Hockey Alberta ramps up concussion education for female players

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Hockey Alberta ramps up concussion education
Hockey Alberta and HeadCheck Health are teaming up to target female hockey players in concussion education. Cami Kepke reports. – Sep 16, 2020

A concussion is one of the scariest injuries any athlete can face, and officials say it’s important to know exactly what you’re dealing with when suffering from this type of head trauma.

In hopes of providing more education, Hockey Alberta is partnering with HeadCheck Health to educate female hockey players through the CrashCourse program.

“Female hockey players generally report more of these injuries,” HeadCheck Health CEO Harrison Brown said.

“The ultimate goal here is that we’re changing the culture so that it’s easier to retain some of that information.

“Maybe you recognize it sooner, maybe you recognize it in one of your teammates sooner and you say something to the coach or to the trainer.”

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CrashCourse will be available to players, parents and staff involved with all 30 Alberta Female Hockey League teams this season.

The interactive online program focuses on symptoms, recovery and supporting teammates in hopes of improving the number of players recognizing their injuries.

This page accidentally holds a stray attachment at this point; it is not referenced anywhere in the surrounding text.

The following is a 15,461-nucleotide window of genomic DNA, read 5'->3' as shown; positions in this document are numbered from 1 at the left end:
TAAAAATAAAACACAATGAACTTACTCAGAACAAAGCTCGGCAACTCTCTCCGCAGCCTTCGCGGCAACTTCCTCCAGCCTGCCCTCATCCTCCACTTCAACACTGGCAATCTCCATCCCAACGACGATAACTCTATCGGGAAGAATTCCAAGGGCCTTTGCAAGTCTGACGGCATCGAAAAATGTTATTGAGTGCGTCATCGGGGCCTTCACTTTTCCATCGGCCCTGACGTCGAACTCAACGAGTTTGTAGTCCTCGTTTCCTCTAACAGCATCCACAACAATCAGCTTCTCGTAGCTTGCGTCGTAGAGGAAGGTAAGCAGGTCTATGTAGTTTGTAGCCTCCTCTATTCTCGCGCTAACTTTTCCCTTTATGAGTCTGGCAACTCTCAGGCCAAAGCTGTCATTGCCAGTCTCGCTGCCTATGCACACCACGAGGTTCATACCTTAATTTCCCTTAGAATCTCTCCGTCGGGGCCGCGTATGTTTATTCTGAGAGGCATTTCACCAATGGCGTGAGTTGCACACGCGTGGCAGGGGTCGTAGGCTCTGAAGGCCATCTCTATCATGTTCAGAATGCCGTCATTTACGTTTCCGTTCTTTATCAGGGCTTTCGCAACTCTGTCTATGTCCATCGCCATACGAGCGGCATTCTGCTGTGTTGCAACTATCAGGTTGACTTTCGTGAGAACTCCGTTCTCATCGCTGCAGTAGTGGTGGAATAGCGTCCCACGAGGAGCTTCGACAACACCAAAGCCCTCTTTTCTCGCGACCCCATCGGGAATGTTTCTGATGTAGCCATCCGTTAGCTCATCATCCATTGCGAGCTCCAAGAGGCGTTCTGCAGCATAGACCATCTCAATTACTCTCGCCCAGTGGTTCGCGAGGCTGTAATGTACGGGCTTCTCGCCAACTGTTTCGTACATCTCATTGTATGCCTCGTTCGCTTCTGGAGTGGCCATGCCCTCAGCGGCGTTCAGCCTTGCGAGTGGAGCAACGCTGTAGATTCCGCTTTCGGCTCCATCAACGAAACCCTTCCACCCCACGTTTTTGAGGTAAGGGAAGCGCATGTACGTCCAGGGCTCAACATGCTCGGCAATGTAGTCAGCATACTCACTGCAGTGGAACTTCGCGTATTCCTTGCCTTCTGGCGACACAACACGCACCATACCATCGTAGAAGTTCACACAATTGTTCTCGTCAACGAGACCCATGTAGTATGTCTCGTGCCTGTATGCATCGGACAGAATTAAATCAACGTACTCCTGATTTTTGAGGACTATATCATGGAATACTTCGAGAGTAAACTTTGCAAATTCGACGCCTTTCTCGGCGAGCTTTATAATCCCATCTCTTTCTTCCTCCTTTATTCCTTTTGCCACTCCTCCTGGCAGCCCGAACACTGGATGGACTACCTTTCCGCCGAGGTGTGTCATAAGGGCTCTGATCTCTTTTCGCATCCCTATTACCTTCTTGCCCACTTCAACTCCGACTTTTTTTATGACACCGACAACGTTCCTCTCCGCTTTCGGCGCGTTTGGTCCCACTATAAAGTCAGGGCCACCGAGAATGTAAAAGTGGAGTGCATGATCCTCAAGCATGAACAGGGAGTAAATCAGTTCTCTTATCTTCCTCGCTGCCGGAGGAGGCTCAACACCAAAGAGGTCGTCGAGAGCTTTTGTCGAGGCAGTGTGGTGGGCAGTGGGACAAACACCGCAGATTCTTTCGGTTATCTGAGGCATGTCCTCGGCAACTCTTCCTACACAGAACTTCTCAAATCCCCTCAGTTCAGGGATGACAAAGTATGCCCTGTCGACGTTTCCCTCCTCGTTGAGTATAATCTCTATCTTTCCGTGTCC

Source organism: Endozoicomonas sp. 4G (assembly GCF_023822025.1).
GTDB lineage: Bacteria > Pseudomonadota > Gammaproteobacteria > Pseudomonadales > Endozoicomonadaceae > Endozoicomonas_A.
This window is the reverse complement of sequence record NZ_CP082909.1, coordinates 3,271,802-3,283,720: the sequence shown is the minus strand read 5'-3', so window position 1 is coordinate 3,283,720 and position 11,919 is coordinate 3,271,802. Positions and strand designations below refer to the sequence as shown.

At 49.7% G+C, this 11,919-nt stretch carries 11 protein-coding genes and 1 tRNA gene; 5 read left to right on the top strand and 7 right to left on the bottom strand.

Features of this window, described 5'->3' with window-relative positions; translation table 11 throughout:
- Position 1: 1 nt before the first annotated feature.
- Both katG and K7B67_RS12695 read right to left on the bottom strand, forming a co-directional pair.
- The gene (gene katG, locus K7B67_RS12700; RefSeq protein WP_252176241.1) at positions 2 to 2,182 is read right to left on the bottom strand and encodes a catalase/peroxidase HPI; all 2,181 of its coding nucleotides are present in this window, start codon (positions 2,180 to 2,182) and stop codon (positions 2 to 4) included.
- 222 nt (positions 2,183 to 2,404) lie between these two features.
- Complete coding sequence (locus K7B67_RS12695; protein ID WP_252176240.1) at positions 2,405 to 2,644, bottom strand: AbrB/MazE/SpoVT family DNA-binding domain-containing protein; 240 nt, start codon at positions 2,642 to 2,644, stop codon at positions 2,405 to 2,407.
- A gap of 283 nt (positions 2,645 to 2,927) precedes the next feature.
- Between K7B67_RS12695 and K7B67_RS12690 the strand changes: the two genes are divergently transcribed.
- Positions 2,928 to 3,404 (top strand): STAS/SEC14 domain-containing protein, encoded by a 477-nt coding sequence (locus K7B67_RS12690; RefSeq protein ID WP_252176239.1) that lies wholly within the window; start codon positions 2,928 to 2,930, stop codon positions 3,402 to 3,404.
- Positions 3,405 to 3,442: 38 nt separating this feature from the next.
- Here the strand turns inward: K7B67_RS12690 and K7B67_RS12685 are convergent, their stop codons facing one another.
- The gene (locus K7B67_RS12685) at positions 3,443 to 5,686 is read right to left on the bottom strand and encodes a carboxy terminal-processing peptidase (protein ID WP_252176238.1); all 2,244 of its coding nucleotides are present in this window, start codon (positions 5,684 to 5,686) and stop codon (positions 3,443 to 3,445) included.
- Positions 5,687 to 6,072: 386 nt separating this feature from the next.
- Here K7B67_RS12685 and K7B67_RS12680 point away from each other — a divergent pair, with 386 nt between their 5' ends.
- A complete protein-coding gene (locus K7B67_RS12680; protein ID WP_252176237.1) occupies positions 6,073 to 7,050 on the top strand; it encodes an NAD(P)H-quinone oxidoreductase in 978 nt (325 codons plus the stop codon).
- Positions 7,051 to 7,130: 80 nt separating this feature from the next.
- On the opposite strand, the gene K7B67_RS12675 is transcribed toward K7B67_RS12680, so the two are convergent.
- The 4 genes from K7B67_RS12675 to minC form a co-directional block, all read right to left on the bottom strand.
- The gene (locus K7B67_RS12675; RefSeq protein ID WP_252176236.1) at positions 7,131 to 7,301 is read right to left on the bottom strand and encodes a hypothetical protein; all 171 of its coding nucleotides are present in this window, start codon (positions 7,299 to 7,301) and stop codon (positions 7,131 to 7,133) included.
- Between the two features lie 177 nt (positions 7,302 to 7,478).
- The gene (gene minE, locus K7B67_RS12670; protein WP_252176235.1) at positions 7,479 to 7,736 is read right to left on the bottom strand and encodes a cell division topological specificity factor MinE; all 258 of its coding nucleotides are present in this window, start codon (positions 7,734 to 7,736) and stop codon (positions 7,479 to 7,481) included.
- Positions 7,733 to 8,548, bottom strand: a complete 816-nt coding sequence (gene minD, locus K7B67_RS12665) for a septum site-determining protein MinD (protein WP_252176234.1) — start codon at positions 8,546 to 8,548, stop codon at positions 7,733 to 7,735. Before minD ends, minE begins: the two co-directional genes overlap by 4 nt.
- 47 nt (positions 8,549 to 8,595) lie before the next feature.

“It’s an injury that’s tough to diagnose and tough to work with,” Hockey Alberta’s manager of female hockey Kendall Newell said.

“The more information we can provide our athletes and our parents and our coaches about even recognizing symptoms earlier is great.”

CrashCourse ties in with an online system Hockey Alberta implemented last season.

The program allows medical trainers and therapists to log suspected head injuries when diagnosed by a doctor. The program then monitors Hockey Canada’s return-to-play protocols.

It’s a key element that Hockey Alberta says is crucial to determining the future of the game.

“It gives us an opportunity to track injuries and allows us to see if, you know, it’s (happening at) practice, with gameplay, or if we have to provide more information to our parents or coaches,” Newell said.

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“Or maybe there’s even things that we need to change, the rules or that type of stuff, to make sure that our athletes are safe.”

HeadCheck’s program is used by more than 800 sports organizations from the minors to professional athletes across North America.

However, no matter the level of play, the hope is that these athletes can identify injuries quicker and ultimately get on the road to recovery in a more timely manner through this new program.

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